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GSM Live Insights: Now & Then - How Sport Has Transformed

Olympic Game Years mural on stairs

GSM Live Insights: Now & Then - How Sport Has Transformed

It has been over a year since the world seemingly came to a halt in the face of the COVID-19 pandemic. In this time, we have witnessed major social transformations that have been exemplified in and perpetuated by sport. Panelists from our previous GSM Live: Around the World – COVID-19 & Sport, join us again to discuss what we wish we knew then and what we know now.

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“A phrase that I’ve started to use is ‘the emergence of a new global geopolitical economy of sport.'”

Simon Chadwick introduced the concept of a “reset” of global sport to GSM last year. To him, the last year hasn’t demonstrated so much of a reset as an acceleration and amplification in social and economic disparities. Sport hasn’t been immune from this, but the global reckoning with injustice and inequality is a reason to be optimistic about the future.

 “The increasing role of private equity investment in clubs and in leagues…I happen to think that is a force for good.”

Steve Ross is a professor of law and the executive director of the Penn State Center for the Study of Sports in Society. He believes that even though there are plenty of things we wish we knew now, the challenges in sport were necessary for identifying major problems. Arguably, they have even made room for new opportunities for innovation in sport, especially in an economic sense.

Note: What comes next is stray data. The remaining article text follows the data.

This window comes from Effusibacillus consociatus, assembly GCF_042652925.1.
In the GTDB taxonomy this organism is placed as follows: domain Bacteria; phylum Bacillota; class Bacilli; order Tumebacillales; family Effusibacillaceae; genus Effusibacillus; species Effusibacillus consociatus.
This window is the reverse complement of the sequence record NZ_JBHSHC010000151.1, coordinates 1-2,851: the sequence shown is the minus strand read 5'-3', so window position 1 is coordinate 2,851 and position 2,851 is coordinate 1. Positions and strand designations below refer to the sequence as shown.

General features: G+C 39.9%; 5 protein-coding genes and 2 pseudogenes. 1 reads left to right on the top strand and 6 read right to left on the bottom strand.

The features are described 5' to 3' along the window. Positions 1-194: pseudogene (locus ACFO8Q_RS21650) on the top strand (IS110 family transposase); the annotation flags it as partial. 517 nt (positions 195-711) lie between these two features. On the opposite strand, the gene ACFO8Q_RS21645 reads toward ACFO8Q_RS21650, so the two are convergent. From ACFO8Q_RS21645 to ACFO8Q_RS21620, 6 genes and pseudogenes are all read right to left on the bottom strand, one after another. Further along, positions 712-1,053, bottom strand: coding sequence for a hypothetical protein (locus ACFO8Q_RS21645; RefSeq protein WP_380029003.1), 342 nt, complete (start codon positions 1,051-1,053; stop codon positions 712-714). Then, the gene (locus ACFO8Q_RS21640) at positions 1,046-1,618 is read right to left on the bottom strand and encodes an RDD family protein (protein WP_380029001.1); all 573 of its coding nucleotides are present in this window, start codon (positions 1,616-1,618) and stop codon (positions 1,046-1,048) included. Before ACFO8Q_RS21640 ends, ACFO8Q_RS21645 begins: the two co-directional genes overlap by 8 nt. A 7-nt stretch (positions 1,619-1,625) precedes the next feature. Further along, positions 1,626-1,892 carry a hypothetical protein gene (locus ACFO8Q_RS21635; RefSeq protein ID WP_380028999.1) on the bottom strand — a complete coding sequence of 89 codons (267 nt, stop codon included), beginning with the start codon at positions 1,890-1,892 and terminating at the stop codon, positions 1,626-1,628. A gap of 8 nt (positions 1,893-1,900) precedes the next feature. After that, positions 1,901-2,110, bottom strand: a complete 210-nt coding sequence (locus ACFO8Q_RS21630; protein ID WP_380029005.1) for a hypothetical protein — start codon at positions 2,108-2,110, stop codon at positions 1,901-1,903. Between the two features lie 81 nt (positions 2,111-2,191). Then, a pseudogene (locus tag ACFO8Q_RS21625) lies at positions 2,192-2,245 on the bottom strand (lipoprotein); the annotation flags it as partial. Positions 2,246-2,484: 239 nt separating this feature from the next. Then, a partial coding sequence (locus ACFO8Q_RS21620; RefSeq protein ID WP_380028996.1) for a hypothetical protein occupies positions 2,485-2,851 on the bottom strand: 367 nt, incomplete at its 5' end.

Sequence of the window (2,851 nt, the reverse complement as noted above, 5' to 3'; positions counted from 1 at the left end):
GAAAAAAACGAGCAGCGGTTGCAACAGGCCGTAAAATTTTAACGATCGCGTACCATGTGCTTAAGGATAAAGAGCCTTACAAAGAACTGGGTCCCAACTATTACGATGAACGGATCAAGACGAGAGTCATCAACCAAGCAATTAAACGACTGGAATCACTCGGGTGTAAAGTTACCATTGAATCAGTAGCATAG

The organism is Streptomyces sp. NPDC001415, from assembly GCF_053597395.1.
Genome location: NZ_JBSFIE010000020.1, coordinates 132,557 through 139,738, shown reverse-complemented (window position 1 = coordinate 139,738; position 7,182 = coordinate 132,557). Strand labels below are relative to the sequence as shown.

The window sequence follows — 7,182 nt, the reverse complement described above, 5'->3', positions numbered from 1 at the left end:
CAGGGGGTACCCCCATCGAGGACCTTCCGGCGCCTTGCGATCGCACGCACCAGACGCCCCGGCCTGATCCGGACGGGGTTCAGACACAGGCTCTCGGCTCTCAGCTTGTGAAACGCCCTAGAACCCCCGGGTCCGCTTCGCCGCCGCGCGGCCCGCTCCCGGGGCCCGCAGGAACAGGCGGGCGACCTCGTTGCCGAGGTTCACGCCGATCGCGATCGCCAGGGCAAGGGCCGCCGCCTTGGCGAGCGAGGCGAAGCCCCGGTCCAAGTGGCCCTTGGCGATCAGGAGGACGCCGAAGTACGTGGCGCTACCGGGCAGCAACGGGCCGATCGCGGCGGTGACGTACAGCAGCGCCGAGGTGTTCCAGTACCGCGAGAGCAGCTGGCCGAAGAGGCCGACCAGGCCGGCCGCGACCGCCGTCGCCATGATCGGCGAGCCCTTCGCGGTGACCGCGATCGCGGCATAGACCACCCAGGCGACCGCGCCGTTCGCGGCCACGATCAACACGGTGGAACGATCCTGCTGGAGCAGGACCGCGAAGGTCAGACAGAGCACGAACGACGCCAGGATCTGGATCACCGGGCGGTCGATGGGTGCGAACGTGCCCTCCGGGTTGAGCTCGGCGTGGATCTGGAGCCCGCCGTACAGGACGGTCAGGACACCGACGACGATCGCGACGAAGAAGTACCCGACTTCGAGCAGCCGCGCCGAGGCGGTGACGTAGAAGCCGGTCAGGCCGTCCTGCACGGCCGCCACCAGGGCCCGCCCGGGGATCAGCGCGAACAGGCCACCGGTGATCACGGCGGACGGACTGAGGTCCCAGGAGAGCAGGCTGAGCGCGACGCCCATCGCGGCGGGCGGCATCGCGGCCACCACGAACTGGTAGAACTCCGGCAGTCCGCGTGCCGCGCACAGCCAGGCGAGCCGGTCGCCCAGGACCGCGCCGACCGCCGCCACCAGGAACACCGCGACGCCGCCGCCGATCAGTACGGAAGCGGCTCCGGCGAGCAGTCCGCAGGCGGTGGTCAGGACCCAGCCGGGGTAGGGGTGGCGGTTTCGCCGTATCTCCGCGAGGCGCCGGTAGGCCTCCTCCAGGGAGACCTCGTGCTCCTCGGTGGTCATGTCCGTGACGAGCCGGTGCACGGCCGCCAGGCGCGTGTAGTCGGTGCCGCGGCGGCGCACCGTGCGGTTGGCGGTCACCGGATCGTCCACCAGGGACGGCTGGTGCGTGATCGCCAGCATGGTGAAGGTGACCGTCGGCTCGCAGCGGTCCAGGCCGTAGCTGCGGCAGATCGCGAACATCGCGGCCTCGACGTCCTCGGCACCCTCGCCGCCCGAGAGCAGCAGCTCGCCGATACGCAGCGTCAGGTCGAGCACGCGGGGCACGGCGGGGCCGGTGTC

“There is a high level of anxiousness from the [South African] community to get back to sport.”

Ilhaam Groenewald is the Chief Director of Maties Sport at Stellenbosch University in South Africa. She notes that as sport is returning there is still a long way to go, but the vaccine is key in bringing people back together. It’s going to take not only patience, but also committed action from local, national, and global leaders. 


“There was this light shining on the disparities that we have in our own country.”

Natalie Welch is a faculty athletics representative and professor at Linfield University, and a member of the Eastern Band of Cherokee Indians. She says that even though the last year has been incredibly difficult, it has provided much needed light on the experiences of underrepresented and underserved populations like Indigenous communities. There is reason to be optimistic whether that’s because of something like the Washington Football Team name change, local vaccination initiatives, or the massive global movements in support of racial and social justice.


“Sport is important to our lives, but is it more important than life itself?”

Lori Okimura is an executive board member for Angel City Sports and a former chairman for USA Volleyball. She believes that the last year has shown how important sport is, but that it cannot be prioritized above human health. She also mentions that sport was transformative this year as a vehicle for activism especially with the rise of social media. Athletes have a responsibility to use their platform for good and meaningful messaging and action that can benefit greater society.


“In terms of the pandemic…it has accelerated the globalization of sport.”

Andrés Martinez is a journalist and professor of practice at Arizona State University. He has been studying the process of sports globalization, and emphasizes that while the pandemic has affected it, it hasn’t ended it. This year has demonstrated how sport and media shape one another and consequently our culture and international relations.


More from our April Issue: Now & Then – How Sport Has Transformed